Diocese of Nancy
Comprises the Departments of Meurthe and Moselle, France, suffragan of Besancon
Nancy, Diocese of (Nanceiensis Et Tiillensis), comprises the Departments of Meurthe and Moselle, France, suffragan of Besancon. The See of Nancy is the heir, so to speak, of the celebrated See of Toul.
St. Mansuetus, Apostle of the Leuci and first Bishop of Toul, and according to some a disciple of St. Peter, cannot have been anterior to the fourth century. The dates of his saintly successors, Amondus, Alchas, and Celsinus, cannot be determined. Among the bishops of Tout should be mentioned: St. Auspicius (about 470); St. Ursus (Ours), from whom Clovis in 496 requested an ecclesiastic to instruct him in the teachings of Christianity; St. Epvre (Aper) (500-505), brother of St. Evronie (Apronia); St. Alband (about 508), established a community of ecclesiastics from which originated the Abbey of St. Epvre; St. Leudinus Bodo (second half of the seventh century), founder of the monastery of Bon Moustiers and brother of St. Salaberge, foundress and first abbess of the monastery of Laon; St. Jacob (756-65); St. Gauzelin (922-62), who reformed the monastery of St. Epvre and founded that of Notre-Dame de Bouxieres; St. Gerard (963-94); Bruno of Dagsbourg (1026-51), eventually St. Leo IX; Guillaume Fillatre (1449-60); Cardinal John of Lorraine (1517-43), who held twelve sees and six large abbeys; Charles of Lorraine, cardinal of Vaudemont (1580-87); Cardinal Nicholas Francois of Lorraine (1625-34); Andre du Saussay (1649-75), author of “Martyrologium Gallicanum”.
The title of count and the rights of sovereignty of the medieval Bishops of Toul originated in certain grants which Henry the Fowler gave St. Gauzelin in 927. The See of Toul was disturbed by the Conflict of Investitures in 1108. The chapter was divided; the majority elected Riquin of Commercy bishop; the minority chose Conrad of Schwarzenburg. Henry V declared for the latter; Pascal II for the former, but nevertheless he granted Conrad the title of bishop, provided he performed no episcopal office. In 1271 grave differences broke out again in the chapter of Toul; after seven years’ vacancy the Holy See rescinded the four elections made by the chapter, and in 1278 Nicholas III personally appointed as bishop Conrad of Tubingen. Thenceforth it was generally the Holy See which appointed the bishops, alleging various reasons as the vacancies arose, hence the many Italian prelates who held this important see until 1552, when Toul was occupied by France. In 1597 Charles III, Duke of Lorraine, impatient of his dependence on a diocese henceforth French, asked Clement VIII for the dismemberment of the See of Toul and the creation of a see at Nancy; this failed through the opposition of Arnaud d’Ossat, Henry’s ambassador at Rome. Clement VIII, however, decided that Nancy was to have a primatial church and that its prelate would have the title of primate of Lorraine and wear episcopal insignia, but should not exercise episcopal jurisdiction.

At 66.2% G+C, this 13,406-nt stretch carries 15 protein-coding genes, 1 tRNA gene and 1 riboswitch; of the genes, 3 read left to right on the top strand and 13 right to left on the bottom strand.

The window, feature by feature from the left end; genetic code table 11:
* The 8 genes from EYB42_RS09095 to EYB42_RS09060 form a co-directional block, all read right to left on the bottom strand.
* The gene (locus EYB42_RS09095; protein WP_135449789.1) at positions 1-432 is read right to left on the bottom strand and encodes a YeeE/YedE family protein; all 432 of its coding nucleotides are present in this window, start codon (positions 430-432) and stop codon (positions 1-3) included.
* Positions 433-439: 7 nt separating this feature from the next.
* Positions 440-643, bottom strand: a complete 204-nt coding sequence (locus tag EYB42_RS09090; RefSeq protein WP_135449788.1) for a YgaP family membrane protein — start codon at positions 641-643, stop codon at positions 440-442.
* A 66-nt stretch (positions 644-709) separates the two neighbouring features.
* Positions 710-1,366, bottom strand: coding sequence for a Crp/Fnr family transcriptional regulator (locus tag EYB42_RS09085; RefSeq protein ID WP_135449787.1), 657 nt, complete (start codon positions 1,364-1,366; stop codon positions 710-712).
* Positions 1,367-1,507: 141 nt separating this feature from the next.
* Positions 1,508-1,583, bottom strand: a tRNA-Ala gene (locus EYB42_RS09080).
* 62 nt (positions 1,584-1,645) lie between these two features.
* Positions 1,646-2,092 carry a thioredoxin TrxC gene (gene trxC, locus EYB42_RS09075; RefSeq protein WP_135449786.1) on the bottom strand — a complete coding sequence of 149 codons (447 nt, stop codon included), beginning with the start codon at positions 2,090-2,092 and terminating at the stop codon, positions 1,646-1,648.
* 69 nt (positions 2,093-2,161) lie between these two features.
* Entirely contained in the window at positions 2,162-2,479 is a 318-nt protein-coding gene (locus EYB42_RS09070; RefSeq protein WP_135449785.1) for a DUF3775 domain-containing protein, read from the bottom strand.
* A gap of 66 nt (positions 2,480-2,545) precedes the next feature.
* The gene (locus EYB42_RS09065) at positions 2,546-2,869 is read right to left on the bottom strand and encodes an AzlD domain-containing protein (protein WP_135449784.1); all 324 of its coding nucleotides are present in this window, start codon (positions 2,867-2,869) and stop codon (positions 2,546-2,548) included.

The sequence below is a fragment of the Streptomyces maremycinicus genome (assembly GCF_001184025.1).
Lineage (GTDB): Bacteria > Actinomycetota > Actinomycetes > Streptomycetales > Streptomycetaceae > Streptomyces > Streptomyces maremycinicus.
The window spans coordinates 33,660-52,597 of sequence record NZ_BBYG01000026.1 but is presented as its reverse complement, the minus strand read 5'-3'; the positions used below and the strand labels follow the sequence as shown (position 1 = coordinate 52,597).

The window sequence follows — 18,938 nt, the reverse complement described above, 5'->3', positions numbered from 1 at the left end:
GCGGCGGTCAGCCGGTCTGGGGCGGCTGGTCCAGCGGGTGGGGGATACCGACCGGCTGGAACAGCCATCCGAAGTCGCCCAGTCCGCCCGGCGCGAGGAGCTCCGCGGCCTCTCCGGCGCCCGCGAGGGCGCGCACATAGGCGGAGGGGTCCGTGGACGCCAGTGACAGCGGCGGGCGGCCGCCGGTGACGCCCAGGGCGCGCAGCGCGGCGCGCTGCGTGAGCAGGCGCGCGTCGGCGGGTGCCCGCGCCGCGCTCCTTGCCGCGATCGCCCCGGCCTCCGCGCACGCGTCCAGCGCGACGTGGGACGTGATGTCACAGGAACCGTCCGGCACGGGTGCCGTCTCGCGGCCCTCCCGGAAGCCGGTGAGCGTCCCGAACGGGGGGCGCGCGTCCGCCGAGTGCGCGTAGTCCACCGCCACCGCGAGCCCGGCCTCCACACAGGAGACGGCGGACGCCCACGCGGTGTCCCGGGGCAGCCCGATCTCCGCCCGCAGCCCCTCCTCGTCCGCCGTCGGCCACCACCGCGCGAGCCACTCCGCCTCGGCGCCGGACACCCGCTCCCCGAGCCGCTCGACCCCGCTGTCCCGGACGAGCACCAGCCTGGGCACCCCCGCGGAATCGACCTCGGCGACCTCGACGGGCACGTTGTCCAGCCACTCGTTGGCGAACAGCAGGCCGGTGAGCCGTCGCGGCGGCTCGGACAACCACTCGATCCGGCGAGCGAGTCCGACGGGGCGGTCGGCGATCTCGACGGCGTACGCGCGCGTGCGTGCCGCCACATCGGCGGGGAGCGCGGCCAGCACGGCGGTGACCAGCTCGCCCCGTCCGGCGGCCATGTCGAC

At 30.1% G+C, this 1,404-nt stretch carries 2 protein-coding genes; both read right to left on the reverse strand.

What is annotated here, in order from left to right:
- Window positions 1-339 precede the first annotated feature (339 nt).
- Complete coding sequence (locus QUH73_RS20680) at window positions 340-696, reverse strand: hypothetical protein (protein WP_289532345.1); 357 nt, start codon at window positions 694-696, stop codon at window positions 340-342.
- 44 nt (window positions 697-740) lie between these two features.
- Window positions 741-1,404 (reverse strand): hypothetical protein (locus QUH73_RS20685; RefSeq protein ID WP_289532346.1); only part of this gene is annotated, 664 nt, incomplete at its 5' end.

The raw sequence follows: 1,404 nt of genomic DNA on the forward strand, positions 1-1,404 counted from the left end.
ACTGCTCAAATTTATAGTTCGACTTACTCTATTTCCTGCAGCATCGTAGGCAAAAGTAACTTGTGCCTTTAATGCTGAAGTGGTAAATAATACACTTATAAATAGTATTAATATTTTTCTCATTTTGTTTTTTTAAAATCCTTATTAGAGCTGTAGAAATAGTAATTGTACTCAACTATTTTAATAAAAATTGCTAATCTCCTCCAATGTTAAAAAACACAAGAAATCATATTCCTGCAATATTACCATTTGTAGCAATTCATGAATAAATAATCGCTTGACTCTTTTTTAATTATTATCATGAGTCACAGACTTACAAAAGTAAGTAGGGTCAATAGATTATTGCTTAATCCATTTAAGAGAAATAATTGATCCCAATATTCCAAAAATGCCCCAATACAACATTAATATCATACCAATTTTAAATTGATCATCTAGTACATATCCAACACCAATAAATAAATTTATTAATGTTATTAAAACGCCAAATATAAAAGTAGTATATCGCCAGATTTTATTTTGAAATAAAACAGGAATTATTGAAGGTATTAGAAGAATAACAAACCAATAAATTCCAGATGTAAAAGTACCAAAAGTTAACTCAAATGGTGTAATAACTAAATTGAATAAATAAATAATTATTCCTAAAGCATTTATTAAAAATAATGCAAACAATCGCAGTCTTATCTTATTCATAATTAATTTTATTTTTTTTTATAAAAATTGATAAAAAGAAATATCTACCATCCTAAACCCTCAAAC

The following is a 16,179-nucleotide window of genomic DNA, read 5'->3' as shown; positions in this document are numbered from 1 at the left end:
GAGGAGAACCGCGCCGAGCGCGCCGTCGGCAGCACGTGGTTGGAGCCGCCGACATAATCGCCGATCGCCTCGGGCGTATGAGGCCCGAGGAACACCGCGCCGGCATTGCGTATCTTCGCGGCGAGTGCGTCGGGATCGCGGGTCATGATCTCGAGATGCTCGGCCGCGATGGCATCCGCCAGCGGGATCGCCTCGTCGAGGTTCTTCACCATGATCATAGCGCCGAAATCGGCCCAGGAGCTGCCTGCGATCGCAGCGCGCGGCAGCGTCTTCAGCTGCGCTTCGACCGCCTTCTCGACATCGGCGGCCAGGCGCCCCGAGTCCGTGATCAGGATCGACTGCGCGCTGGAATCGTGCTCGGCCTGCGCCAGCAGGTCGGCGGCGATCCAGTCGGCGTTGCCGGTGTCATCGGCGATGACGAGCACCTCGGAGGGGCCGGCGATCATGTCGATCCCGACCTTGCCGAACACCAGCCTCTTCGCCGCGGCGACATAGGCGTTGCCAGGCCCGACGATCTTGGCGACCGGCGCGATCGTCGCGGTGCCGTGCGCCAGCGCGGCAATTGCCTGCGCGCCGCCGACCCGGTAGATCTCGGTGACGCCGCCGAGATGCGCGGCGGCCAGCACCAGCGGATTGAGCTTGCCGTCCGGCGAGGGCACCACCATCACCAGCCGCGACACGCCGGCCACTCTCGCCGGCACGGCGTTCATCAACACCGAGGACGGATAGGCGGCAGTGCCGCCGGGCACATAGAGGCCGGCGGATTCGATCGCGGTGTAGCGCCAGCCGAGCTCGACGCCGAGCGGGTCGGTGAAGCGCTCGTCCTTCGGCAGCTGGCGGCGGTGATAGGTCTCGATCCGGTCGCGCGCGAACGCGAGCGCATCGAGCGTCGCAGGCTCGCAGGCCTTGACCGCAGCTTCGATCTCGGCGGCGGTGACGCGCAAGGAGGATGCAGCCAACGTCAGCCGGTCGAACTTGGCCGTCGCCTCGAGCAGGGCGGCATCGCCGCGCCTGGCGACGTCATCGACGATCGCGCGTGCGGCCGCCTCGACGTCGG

In 1777 and 1778 Toul lost territories out of which were formed two new dioceses: Saint Die and Nancy, both of them suffragans of Trier. The Concordat of 1802, which suppressed Toul, made Nancy the seat of a vast diocese which included the three Departments of Meurthe, Meuse, and Vosges; the latter two were detached from Nancy in 1822 on the reestablishment of the Dioceses of Verdun and Saint Die. When France lost Alsace Lorraine in 1871, Nancy lost the arrondissements of Sarrebourg and Chateau Salins which, having become German, were united with the Diocese of Metz. Nancy however annexed the arrondissement of Briey which remained French, and was detached from the Diocese of Metz (consistorial decrees of 10 and July 14, 1874). Since 1824 the bishops of Nancy have borne the title of Bishops of Nancy and Toul, as the ancient Diocese of Toul is almost entirely united with Nancy. It has had some illustrious bishops: Forbin-Janson (1824-44); Darboy (1859-63); the future Cardinal Lavigerie (1863-67); and the future Cardinal Foulon (1807-82). Since 1165, whenever the Bishop of Toul officiated pontifically, he wore an ornament called surhumeral, or rationale, a sort of pallium covered with precious stones, which decoration he alone of all the bishops of the Latin Church wore. A brief of March 16, 1865, restored this privilege to the bishops of Nancy and Toul. Concerning the insinuations of the Old Catholics in 1870 àpropos of this Brief, see Granderath, “Geschichte des Vatikanischen Konzils”, II, 589, and III, 748. St. Sigisbert, III (630-54), King of Austrasia, and founder of twelve monasteries, is patron of the City of Nancy. On December 5, 1572, Gregory XIII signed the Bull for the erection of a university at Pont-à-Mousson; the faculties of theology and arts were entrusted to the Jesuits; the learned Father Sirmond made his profession there, and in 1581 Queen Mary Stuart established a seminary for twenty-four Scotsmen and Irishmen. St. Peter Fourier was a pupil of this seminary. Cardinal Mathieu (d. 1908) was for many years parish priest of Pont-à-Mousson. The congregation of Our Lady of Refuge was founded at Nancy for penitent women in 1627, by Elizabeth of Ranfaing, known as Sister Mary Elizabeth of the Cross of Jesus. This congregation had numerous houses throughout France. Mattaincourt, the parish of St. Peter Fourier, belonged to Toul when the saint established his important foundations in the seventeenth century. The chief pilgrimage centers are: Notre-Dame de Bon Secours, at Nancy, dating from the fifteenth century, and for which King Stanislaus built (1738-41) a large sanctuary on the site of the humble chapel erected by King Rene; Notre-Dame de Sion, at Saxe-Sion, dating from the episcopate of St. Gerard, and whose Madonna, broken during the Revolution, was replaced in 1802 by another (miraculous) statue of the Blessed Virgin; and St-Nicolas du Port, in honor of St. Nicholas, Bishop of Myra, patron saint of Lorraine. Prior to the enforcement of the Associations Law of 1901, there were in the diocese, Carthusians, Jesuits, Dominicans, Oblates of Mary Immaculate, Redemptorists, and several orders of teaching brothers, one of which, the Brothers of the Christian Doctrine (founded in 1822 by Dom Fréchard, former Benedictine of Senones Abbey), had its motherhouse at Nancy. Orders of women: the Canonesses Regular of St. Augustine of the Congregation of Notre Dame, a teaching order founded at Vezelise in 1629, and transferred to Lunéville in 1850; Sisters of St. Charles, a nursing and teaching order, the foundation of which in 1651 was due to the zeal of two laymen, Joseph and Emmanuel Chauvenal; Sisters of the Christian Doctrine, called Vatelottes, a nursing and teaching order founded about 1718 by the Duke of Lorraine and Father Jean-Baptiste Vatelot; Sisters of the Holy Childhood of Mary, a nursing and teaching order which Canon Claude Daunot took thirty-five years to establish (1820-55); Sisters of the Holy Heart of Mary, a teaching order founded in 1842 by Bishop Manjaud and Countess Clara de Gondrecourt; Daughters of Compassion, a nursing order of Servite tertiaries, established in 1854 by Abbé Thiriet at St-Firmin. The religious congregations of the diocese conduct 6 crèches, 57 day-nurseries, 2 institutions for sick children, 1 school for the blind, 1 school for deaf-mutes, 3 boys’ orphanages, 23 girls’ orphanages, 12 sewing rooms (industrial), 3 schools for apprentices, 32 hospitals or asylums, 17 houses for visiting nurses, 16 houses of retreat, 1 insane asylum. In 1909, the Diocese of Nancy had 517,508 inhabitants, 29 deaneries, 482 succursal parishes, and 91 vicariates.